In the last few weeks I built a Slack community around digital nomads called #nomads. It now has over 1,250 members that talk to each other daily. Slack was originally meant as a team communication platform, but it functions surprisingly well at large-scale as a community platform. Slack doesn’t allow people to sign up directly though. The team’s admin needs to invite people manually. Today, I’ll show how I combined a few services to fix that and transform Slack into a community platform.
Accepting new sign ups
As Slack doesn’t support this out of the box, we need to make a way for people to sign up. Luckily Typeform is perfect for this. Users sign up by clicking Join Us on #nomads‘s main page:
That button links them to this form. Typeform saves all the sign ups in an spreadsheet you can download.
Inviting them to Slack
Until now every day I had to go sign in to Typeform, download all the sign ups and then go to Slack and copy-paste them into the invites box:
This becomes a hassle though and I started getting tweets of people that weren’t invited when I forgot to do it some days. I can’t be on the computer all day, guys/girls! 🙂
@nomadlist_ hey guys. I recently signed up for the slack channel. I haven't received a confirmation yet. My email is email@example.com
— Damir Kotorić (@damirkotoric) November 19, 2014
Let’s automate it
I would have used Zapier for this, and although it appears to have a Typeform & Slack integration, it’s too limited to be of any use here. So let’s do it ourselves with a simple script.
Getting new signups from Typeform
First we have to make an account on Typeform (yes, that’s a referral link). Typeform has a Data API which allows you to get the contents of your forms in JSON with this url:
The &completed=true means you only want results from the form that are actually 100% complete. The &offset is there since the API limits requests to 1,000 responses. So if you have over 1,000 emails signed up, it will only show the first 1,000. So we need to somehow paginate that later.
Your Typeform form ID is not the one you find in the URL when you edit it in the admin panel:
It is the ID you find when users open your form though:
So the API URL becomes:
Inviting new sign ups on Slack
This is a bit more difficult. Slack has a great API, but if you search for “invite”, you only find these two methods:
There’s channels.invite and groups.invite, but we need a team.invite method. It’s not there.
So it ends here? No. Let’s sniff the POST data when we invite people on Slack’s web interface:
It posts data to this URL:
So users.admin.invite is an undocumented method. The ?t= is a simple epoch or unix time. The POST data is here:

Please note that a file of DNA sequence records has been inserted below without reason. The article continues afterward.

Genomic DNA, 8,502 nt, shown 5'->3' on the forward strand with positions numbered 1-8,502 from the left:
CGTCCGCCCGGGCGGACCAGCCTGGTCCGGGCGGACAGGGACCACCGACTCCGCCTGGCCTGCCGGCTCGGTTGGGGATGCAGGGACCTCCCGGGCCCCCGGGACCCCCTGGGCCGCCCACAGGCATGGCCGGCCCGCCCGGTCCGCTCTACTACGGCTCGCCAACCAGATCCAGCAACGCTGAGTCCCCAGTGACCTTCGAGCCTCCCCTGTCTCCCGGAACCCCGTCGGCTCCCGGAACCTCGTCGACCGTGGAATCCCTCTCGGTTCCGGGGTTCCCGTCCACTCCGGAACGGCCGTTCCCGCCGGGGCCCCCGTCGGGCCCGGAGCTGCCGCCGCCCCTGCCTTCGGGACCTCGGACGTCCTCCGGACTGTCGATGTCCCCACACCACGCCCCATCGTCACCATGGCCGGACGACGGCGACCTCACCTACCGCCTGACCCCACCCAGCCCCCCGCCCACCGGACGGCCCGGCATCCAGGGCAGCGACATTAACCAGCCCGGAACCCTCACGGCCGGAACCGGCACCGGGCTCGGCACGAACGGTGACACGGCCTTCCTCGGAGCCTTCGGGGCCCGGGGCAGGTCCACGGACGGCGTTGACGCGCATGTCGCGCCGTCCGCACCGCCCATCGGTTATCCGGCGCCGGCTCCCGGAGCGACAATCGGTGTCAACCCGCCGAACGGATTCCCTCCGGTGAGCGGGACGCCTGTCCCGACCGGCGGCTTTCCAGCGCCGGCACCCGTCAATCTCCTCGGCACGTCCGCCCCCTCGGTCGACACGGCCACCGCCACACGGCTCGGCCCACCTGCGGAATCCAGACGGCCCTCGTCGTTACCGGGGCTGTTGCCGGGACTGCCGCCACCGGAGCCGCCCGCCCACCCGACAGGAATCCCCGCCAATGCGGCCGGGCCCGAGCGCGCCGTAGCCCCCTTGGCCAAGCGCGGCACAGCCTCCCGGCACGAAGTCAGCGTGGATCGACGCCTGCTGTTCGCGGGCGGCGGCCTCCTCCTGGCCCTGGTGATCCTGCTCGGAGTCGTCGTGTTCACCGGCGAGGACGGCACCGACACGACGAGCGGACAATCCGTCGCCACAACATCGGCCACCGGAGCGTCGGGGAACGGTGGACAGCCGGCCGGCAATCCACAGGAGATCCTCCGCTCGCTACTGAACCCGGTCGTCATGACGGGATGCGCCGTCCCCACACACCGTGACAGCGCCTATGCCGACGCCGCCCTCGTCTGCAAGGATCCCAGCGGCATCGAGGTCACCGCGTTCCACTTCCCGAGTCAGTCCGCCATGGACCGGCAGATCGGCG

email:firstname.lastname@example.org channels:C02RWGV3X,C02S05WJA,C02SU0WLE,C02S2B5CH,C02RVB0CK,C02SPEMBY first_name:Example token:xoxs-255168432 set_active:true _attempts:1
Most of this is obvious. How the hell was I going to get a token though? Since this wasn’t the API anymore, it was the web interface. Right?
I tried using the API token anyway. You can generate a token for your team on the Slack API page:
I posted it and it returned:
Yay! To my sheer surprise, this worked 🙂
Coding it up
Now let’s make into a script that runs regularly to keep inviting new sign ups. Sorry it’s PHP, I know. Life happens.
First specify the config vars (don’t worry I faked all the API keys and tokens in this post, you can stop tweeting me now haha!)
Your Typeform API key ($typeformApiKey) can be found here:
I mentioned above how to find your Typeform form ID ($typeformFormId).
The rest is kinda obvious, $slackAuthToken is your API token. $slackAutoJoinChannels you can sniff from the POST call when you invite users through the web interface. That’s the channels the ne user is invited into automatically. Remember if you remove a channel from Slack, but it will still be here, the invite will fail with “Error: channel_not_found”.
For the email and name field ID you need to do an API call first though:
The textfield_xxxxxxx value is the ID of the respective text field in your Typeform.
We use a JSON text file to keep track of who we have invited already, to avoid useless API calls to Slack. This filename is specified in $previouslyInvitedEmailsFile. The ?offset= for the Typeform API uses the $previouslyInvitedEmails count and lets you only requests the new sign ups.
We go through Typeform API’s response to see which emails we already invited before and which are new. We save the new ones in $userToInvite.
Then we hit Slack’s API:
The $fields array is an exact replica of the POST call Slack’s web interface made before. The echo calls are simply to log everything and show me what’s going on. If Slack’s API replies ok=true, an invite has been successful. After each invite, we add the email to $previouslyInvitedEmails which we then save:
I save this script as autoInviteFromTypeformToSlackWorker.php.
This is the output:
2014-11-23T08:14:19+00:00 - "Austin"
Scheduling the script
We want this script to run regularly to invite users as fast as possible.
So I set a cron job to run every 30 minutes (*/30). And save the output to a text file to log.
*/30 * * * * php -f /srv/http/hashtagnomads.com/workers/autoInviteFromTypeformToSlackWorker.php >> /srv/http/hashtagnomads.com/logs/autoInviteFromTypeformToSlackWorker.txt
That’s it! It seems obvious and it is. But this small thing transforms Slack from a team chat into a community platform. Slack is awesome and it’s already replacing email, hopefully now it can also replace horrible bulletin boards and help communities thrive, starting with #nomads
Oh and, sorry for the PHP. I promise, Node.JS, one day… ^o^
P.S. I'm on Twitter too if you'd like to follow more of my stories. And I wrote a book called MAKE about building startups without funding. See a list of my stories or contact me. To get an alert when I write a new blog post, you can subscribe below: